Thursday, May 27, 2010
Lagniappe Isn't What It Used To Be
I've always had a soft spot for the Crescent City... the first time I met her, was on an overnight bus trip back in college with my fraternity. I had passed out on the trip from San Antonio (not entirely because of sleep deprivation) and my first sight of the Big Easy was a very unsettling above-ground cemetery. I've loved -- and dreaded, in a lovely sort of way -- the town ever since. So while many are "Vegas" people, I'm a New Orleans guy. I'll take real, historical, authentic 1700s-era glory, decadance and depravity -- for Steve Wynn's version anyday.
But that's neither here nor there. In Treme, John Goodman, fat bastard and raconteur extroidanaire, said, "Lagniappe isn't what it used to be." I belly laughed, as I often do - Treme is one of those shows that anyone can relate to, but to natives -- and the more that you've been there -- well, you just see it in a different, richer way. Don't take my word for it -- Goodman is priceless:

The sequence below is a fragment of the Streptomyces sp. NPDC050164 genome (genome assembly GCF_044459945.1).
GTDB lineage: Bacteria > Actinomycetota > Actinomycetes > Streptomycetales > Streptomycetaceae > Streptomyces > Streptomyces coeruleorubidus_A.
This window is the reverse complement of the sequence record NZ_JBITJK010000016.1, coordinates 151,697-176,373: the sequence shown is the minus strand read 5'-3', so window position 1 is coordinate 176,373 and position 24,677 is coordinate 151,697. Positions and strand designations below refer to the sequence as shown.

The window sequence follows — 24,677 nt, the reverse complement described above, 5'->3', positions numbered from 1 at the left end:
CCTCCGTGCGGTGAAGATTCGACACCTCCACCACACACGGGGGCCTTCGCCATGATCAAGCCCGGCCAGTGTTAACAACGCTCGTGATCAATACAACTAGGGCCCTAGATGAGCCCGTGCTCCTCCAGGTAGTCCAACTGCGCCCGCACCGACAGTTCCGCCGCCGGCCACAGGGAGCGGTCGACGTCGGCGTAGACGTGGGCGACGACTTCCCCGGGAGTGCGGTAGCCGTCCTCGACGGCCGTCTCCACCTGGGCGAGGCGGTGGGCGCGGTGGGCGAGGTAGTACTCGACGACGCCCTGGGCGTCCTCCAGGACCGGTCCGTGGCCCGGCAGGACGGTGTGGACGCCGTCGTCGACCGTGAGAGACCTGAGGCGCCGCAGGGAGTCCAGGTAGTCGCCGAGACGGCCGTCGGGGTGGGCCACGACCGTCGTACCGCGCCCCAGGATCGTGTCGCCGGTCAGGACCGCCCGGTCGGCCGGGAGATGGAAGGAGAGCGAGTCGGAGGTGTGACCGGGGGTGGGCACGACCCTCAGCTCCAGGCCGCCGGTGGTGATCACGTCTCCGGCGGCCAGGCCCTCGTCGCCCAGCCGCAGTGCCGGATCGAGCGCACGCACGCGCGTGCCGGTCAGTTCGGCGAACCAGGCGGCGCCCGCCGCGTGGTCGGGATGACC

My wife had no clue wat lagniappe was though - and I'll bet there are plenty of you who join her. "LAN-yap" is simply a little something extra - a free gesture, or a bit of swag, if you will. I learned it the first time I was in New Orleans (not far from Treme, just off Congo Square), when a bartender graciously gave a cluster of us frat boys a Sazerac on the house one afternoon. Thankfully, I was sober enough to remember it and use it once in awhile in conversation.
I think you should too. And while you're at it, give a little lagniappe, will y'all? God knows this world could use some. It has a way of returning the favor.